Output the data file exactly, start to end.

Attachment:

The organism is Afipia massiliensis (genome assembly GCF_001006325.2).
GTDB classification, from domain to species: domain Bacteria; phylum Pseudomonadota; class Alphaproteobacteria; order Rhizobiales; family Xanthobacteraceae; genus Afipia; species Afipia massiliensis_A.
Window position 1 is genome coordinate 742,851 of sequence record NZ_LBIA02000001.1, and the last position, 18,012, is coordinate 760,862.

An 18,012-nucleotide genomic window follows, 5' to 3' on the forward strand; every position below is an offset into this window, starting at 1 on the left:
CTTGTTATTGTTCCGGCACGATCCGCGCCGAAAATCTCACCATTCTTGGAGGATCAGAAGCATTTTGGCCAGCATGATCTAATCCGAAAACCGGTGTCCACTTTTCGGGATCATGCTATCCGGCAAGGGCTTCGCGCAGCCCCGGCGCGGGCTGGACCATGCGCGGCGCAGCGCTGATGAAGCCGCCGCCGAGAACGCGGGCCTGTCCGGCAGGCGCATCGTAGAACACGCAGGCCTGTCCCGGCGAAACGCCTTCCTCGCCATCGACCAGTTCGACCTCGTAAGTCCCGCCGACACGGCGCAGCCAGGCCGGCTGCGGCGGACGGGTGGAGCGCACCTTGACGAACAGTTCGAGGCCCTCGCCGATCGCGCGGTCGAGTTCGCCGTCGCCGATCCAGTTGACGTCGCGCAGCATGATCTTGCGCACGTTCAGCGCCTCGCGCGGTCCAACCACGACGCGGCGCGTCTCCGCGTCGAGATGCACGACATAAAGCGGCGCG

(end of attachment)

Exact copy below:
The organism is Afipia massiliensis (genome assembly GCF_001006325.2).
GTDB classification, from domain to species: domain Bacteria; phylum Pseudomonadota; class Alphaproteobacteria; order Rhizobiales; family Xanthobacteraceae; genus Afipia; species Afipia massiliensis_A.
Window position 1 is genome coordinate 742,851 of sequence record NZ_LBIA02000001.1, and the last position, 18,012, is coordinate 760,862.

An 18,012-nucleotide genomic window follows, 5' to 3' on the forward strand; every position below is an offset into this window, starting at 1 on the left:
CTTGTTATTGTTCCGGCACGATCCGCGCCGAAAATCTCACCATTCTTGGAGGATCAGAAGCATTTTGGCCAGCATGATCTAATCCGAAAACCGGTGTCCACTTTTCGGGATCATGCTATCCGGCAAGGGCTTCGCGCAGCCCCGGCGCGGGCTGGACCATGCGCGGCGCAGCGCTGATGAAGCCGCCGCCGAGAACGCGGGCCTGTCCGGCAGGCGCATCGTAGAACACGCAGGCCTGTCCCGGCGAAACGCCTTCCTCGCCATCGACCAGTTCGACCTCGTAAGTCCCGCCGACACGGCGCAGCCAGGCCGGCTGCGGCGGACGGGTGGAGCGCACCTTGACGAACAGTTCGAGGCCCTCGCCGATCGCGCGGTCGAGTTCGCCGTCGCCGATCCAGTTGACGTCGCGCAGCATGATCTTGCGCACGTTCAGCGCCTCGCGCGGTCCAACCACGACGCGGCGCGTCTCCGCGTCGAGATGCACGACATAAAGCGGCGCG